BECKY: There is no mention of a father whatsoever. You know, it had the people that preceded her in death, no father. The people who survived her, no father. There is no mention of a father and that is what she talked about constantly. “She was”—and I'm reading this to you now from the obituary—“she was raised at the Galilean Children's Home near Corbin, Kentucky, where she also attended primary school and had numerous friends.” Does that sound to you like she was raised there? I mean, it says raised, does that mean orphanage? To me it sounded like orphanage. So... it doesn't sound like anything I knew about her.
BECKY: My thought was, wait, what?! I was kind of stunned when I read this. The details were so different from what I would have expected. Then I started thinking, well, I'm stupid. Why didn't I figure out if she was so rich, why was she working this, this menial job? She could have probably afforded to...
JONATHAN: That's true, yeah.
BECKY: Yeah. I think that what she had told me was mostly fiction. I don't know how I should think about it. Was she just playing me for a sap? I mean, why? If that's it, it's a cruel thing to do.
JONATHAN: If you were able to find somebody who is still around, who can speak about her and tell you about her, like what, what would you want to know?
BECKY: Well, first of all, I want to know the truth. You know, what was her life if it wasn't what she was telling me it was, what was it, and why was she telling me the things that she was? I don’t know.
At the bottom of the online obituary is a comments section where several people have posted short notes about Barbara. Becky figures there must be someone among them who knows the truth. If only some brave soul would reach out and ask. Some brave soul other than Becky.
BECKY: I would never in a million years do it, Jonathan! How well do you know me? [JONATHAN laughs]
Becky doesn’t like to make a scene. And if there is a scene, that’s when she reaches for the fruit salad.
BECKY: I want the information but I want someone else to get it.
JONATHAN: Sure sure sure. You know, and if at any points you’re made uncomfortable and need to hide behind my skirts, I’m very happy to supply the skirts.
BECKY: Oh yeah, I need skirts. [laughs]
– BREAK –
THEO: A biography is a book that someone else has written about another person.
If an obituary is a kind of biography, then an online obituary is a collaborative one. People leave comments that exist as windows onto a life. But the comments on Barabara’s obituary page contain no stories or anecdotes, nothing to shed light on who she really was.
There is one comment, though, that feels like a lead. It’s from a guy who would’ve known Barbara around the same time Becky did. He says they were good friends from college. His name is Chris.
I have questions for Chris, so I send him an email telling him about Becky, and her connection to Barbara. But after about a week without any response, I dial a telephone number I find online. Someone picks up on the fourth ring, and what ensues is one of the stranger conversations I’ve ever had.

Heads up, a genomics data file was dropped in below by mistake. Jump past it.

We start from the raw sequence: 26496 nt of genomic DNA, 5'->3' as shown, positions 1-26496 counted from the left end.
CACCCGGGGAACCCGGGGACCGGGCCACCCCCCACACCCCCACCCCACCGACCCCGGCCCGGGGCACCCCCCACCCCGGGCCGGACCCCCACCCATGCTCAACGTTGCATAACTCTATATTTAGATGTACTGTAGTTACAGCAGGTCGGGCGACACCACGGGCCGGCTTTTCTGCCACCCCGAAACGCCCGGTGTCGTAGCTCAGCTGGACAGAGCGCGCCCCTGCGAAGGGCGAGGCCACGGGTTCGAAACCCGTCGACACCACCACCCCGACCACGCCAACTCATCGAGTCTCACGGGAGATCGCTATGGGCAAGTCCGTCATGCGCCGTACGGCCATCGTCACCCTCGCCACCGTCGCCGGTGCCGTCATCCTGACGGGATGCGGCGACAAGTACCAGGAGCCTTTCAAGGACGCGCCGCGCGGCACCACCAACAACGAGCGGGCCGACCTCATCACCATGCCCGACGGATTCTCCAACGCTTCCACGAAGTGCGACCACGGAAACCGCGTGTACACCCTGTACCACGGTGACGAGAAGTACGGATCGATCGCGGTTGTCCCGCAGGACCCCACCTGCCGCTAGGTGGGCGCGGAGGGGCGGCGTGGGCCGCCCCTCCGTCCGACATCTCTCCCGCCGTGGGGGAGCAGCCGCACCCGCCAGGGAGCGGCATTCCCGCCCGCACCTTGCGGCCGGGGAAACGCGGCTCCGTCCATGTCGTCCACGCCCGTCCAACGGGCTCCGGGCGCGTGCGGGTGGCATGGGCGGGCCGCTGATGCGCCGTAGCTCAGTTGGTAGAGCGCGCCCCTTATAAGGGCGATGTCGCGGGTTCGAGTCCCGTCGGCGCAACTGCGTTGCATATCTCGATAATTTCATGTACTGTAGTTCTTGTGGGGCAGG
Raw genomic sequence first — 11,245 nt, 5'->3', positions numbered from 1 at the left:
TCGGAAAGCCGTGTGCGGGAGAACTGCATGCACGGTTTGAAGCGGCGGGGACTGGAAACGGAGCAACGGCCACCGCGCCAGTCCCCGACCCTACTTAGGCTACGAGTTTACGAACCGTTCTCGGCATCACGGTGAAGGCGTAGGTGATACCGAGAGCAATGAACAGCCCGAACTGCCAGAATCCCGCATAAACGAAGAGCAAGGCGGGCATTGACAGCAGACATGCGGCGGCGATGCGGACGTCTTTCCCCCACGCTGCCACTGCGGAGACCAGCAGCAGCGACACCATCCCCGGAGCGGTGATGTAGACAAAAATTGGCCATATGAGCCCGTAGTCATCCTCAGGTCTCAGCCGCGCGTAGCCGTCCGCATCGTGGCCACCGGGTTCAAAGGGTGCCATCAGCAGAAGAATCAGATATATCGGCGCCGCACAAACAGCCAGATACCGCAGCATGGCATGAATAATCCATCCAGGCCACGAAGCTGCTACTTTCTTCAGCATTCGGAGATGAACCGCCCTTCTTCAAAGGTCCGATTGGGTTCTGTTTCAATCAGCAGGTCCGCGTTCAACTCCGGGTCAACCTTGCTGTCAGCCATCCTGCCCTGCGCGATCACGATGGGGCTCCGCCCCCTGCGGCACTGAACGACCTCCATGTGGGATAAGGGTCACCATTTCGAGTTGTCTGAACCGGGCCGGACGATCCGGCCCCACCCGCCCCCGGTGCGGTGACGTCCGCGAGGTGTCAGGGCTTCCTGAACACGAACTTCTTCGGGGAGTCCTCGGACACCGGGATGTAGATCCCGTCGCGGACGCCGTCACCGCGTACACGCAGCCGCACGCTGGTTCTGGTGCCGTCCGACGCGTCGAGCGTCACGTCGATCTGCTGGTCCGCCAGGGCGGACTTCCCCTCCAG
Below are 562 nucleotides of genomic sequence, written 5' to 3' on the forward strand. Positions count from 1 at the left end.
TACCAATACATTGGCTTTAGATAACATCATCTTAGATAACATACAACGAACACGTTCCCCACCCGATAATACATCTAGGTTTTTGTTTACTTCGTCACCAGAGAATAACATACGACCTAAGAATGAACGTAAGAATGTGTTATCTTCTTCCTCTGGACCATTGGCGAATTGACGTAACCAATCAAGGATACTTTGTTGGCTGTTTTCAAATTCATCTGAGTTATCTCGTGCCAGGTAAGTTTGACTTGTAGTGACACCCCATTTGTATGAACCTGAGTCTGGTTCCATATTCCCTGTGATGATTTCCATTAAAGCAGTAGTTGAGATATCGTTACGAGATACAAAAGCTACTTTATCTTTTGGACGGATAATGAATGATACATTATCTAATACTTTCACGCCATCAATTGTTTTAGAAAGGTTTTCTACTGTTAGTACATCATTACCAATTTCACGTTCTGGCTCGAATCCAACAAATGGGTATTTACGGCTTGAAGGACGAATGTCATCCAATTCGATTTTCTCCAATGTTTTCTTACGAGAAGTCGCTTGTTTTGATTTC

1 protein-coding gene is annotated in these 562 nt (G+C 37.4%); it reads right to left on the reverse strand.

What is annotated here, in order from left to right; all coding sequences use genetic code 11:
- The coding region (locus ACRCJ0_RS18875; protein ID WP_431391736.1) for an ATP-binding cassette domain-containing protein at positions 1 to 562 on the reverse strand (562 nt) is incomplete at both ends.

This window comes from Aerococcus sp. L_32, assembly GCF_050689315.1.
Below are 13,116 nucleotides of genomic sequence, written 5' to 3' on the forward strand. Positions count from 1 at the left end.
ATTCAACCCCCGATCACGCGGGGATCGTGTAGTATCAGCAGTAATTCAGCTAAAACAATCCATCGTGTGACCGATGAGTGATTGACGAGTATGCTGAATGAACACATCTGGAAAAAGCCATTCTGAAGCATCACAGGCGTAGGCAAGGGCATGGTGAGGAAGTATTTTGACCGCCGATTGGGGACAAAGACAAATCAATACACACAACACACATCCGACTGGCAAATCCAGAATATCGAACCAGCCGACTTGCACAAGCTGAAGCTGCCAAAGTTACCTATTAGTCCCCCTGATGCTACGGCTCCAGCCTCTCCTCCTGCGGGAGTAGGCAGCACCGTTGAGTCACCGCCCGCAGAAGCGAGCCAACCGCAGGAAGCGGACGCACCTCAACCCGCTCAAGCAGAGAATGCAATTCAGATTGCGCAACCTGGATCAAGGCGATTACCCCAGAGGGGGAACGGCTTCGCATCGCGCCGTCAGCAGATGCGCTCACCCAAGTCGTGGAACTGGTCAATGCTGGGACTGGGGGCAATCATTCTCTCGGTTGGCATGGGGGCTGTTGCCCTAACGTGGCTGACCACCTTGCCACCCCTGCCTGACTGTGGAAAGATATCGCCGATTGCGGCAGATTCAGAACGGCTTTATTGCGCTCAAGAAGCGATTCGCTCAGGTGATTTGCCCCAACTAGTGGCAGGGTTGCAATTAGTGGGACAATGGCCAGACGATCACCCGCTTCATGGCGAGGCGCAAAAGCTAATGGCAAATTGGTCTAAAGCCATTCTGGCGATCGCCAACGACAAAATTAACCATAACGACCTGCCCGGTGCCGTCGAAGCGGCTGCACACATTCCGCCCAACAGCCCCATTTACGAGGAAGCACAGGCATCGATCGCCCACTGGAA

“Is this Chris?” I ask. “Yes,” Chris says.
“I sent you an email last week. Do I have the right person?”
“Yes,” he says.
“I got your name from Barbara’s obituary page,” I say. “Yes,” he says.
Chris isn’t what you’d call “chatty”. When I ask a question, he replies with only “Yes,” or “No.” When I ask if he can elaborate, he bristles.
“I won’t give you things,” he says, “but I will verify what things are true or not true.”
There’s a Deep Throat quality to the interview. For whatever reason, Chris has cast me as the intrepid journalist; himself, the shadowy source. In fact, when I ask Chris if I can record him for broadcast, he brings up Watergate and threatens legal action.
But in spite of that, there are moments when Chris seems eager to talk, like this is the call he’s been waiting by the phone for, for fifty years.
In the end, Chris and I talk for over an hour and a half. During that time, and almost in spite of himself, he reveals details about Barbara’s life that are precise and top-of-mind.
Like at one point, in response to a question about Barbara’s childhood, Chris points me to a 1940’s issue of the Saturday Evening Post. It features an article about the Galilean Children’s Home. The Galilean Children’s Home, he says, is the orphanage in Kentucky where Barbara was raised.
So it seems the obituary was right. Contrary to what Barbara told Becky in Copenhagen, she was actually an orphan. She had no fancy home, no doting father. I’m not looking forward to telling my mother-in-law that her friend Barbara lied to her.
But then, Chris tells me something else. At the age of seventeen, Barbara was adopted. By a couple named Charles and Jane Shutt.
The Shutts were wealthy. They lived in Cincinnati and had a horse. Her adopted mother was a doctor and her adopted father—who Chris tells me Barbara was very close with—was a college dean. Those were the parents that Barbara always talked about in Copenhagen, her adopted parents. So, while the story from the obituary is true; the story Barbara told Becky is also true.
I ask Chris if he knows why Barbara’s adopted family wasn’t mentioned in her obituary.
“Not that I would talk about,” Chris says.
“Would you say that Barbara’s life after the adoption was a happy one?” I ask.
“Until she graduated from college,” Chris says.
“And what happened around graduation?” I ask. “That I won't discuss,” Chris says.
I feel like he’s baiting me. But I have no idea why or for what.